teaching assistants who commonly support blind children in the classroom on a full-time basis.
The necessary adjustments do not end there. IWBs are often used to provide voiced responses.
This may be when an e-book ‘reads’ its own text. It can also be a voiced confirmation of a
correct answer, or encouragement to try again. Sighted adults may reasonably expect this kind
of IWB functionality to help visually impaired children, but this is not at all the case for young
children who are totally blind. These children often find the electronic, often robotic and
American sounding adult voices frightening. We have included the transcript of an interview
with an LA specialist advisory teacher for the blind as Part 4 of Appendix 7 because we
consider provision for such children to be of extra importance now that so much is expected
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from the deployment of IWBs. The policy to include visually impaired children in main stream
schools obliges us to give full attention to the implications of IWB use for these children.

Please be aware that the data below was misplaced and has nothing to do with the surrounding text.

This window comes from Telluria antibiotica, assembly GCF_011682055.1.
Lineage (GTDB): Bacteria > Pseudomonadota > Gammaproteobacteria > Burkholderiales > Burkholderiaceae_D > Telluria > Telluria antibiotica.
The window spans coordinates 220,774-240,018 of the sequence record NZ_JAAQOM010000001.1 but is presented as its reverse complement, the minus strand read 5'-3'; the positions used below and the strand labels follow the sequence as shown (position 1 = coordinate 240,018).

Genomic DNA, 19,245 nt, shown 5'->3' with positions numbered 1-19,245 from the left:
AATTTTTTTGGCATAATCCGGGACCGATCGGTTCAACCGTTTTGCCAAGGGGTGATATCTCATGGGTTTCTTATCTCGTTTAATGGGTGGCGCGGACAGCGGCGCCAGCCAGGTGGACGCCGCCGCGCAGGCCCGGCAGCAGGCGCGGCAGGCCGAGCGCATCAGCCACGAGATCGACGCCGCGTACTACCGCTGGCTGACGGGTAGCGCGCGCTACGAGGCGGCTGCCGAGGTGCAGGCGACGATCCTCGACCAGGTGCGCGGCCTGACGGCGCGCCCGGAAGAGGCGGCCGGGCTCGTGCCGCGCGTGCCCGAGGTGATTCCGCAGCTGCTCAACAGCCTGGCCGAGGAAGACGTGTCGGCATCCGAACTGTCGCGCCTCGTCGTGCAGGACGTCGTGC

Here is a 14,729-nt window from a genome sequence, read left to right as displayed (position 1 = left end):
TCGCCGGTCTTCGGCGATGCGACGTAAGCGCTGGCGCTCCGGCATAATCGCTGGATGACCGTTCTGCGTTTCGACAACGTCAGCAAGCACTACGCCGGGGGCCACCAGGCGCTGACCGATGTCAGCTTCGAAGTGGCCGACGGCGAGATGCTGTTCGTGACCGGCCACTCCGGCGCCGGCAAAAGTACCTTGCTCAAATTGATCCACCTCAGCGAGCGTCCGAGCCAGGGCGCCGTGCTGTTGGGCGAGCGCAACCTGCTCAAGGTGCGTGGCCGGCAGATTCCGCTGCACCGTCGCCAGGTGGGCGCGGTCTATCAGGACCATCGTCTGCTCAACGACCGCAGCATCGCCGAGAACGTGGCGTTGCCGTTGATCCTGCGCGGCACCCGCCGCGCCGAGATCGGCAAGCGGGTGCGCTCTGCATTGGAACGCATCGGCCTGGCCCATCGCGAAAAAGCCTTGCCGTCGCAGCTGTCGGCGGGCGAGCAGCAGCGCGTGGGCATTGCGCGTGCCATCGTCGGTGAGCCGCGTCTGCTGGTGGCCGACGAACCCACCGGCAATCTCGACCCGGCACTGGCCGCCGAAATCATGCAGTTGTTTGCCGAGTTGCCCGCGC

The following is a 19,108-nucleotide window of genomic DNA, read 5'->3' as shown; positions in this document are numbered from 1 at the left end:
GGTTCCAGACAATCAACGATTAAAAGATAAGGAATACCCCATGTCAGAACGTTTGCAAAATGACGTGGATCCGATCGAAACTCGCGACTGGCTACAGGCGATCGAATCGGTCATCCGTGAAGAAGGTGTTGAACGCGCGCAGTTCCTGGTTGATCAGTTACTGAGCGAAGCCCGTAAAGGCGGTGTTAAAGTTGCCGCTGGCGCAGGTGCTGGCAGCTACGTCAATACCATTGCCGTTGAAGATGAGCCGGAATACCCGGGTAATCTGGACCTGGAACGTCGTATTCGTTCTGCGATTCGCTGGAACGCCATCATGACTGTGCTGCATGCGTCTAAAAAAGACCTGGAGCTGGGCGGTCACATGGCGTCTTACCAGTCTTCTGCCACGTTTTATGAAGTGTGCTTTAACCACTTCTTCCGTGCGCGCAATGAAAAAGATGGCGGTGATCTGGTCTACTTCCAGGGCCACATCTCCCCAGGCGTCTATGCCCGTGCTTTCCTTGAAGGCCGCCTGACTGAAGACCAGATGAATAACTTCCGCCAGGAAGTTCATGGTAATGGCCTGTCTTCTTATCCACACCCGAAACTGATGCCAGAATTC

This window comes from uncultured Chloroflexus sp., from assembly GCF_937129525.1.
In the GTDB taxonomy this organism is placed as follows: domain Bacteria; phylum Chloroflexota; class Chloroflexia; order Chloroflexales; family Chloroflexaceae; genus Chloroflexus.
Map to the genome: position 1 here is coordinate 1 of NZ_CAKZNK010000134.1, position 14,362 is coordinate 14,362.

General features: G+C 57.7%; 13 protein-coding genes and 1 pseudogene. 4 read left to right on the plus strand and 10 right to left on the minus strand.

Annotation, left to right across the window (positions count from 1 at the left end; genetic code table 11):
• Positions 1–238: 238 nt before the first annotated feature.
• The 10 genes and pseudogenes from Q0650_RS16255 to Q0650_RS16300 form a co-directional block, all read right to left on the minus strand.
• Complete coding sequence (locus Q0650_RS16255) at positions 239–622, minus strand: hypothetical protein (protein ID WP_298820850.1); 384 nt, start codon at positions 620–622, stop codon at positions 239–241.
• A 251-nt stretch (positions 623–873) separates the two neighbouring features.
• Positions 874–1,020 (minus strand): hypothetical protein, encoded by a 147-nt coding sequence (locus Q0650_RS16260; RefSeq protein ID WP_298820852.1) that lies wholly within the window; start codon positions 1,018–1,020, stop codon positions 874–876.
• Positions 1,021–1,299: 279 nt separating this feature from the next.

CPD and Training
In the next ‘box’ the teacher’s views that are summarised illustrate a common perception of the
types of training that have been, and are still on offer to develop the skills of teaching with the
aid of IWBs.
CPD – A typical situation?
Extract from post visit notes
It seems the teacher’s perceptions of the training he was given, was that it did cover use of the IWB for
teaching Literacy and Numeracy lessons and so was not just teaching operational functions. However, in
his responses to the second questionnaire, he says he thinks that the teachers felt that the training
(operational and pedagogic) they had received had not been adequate. And, in terms of continuing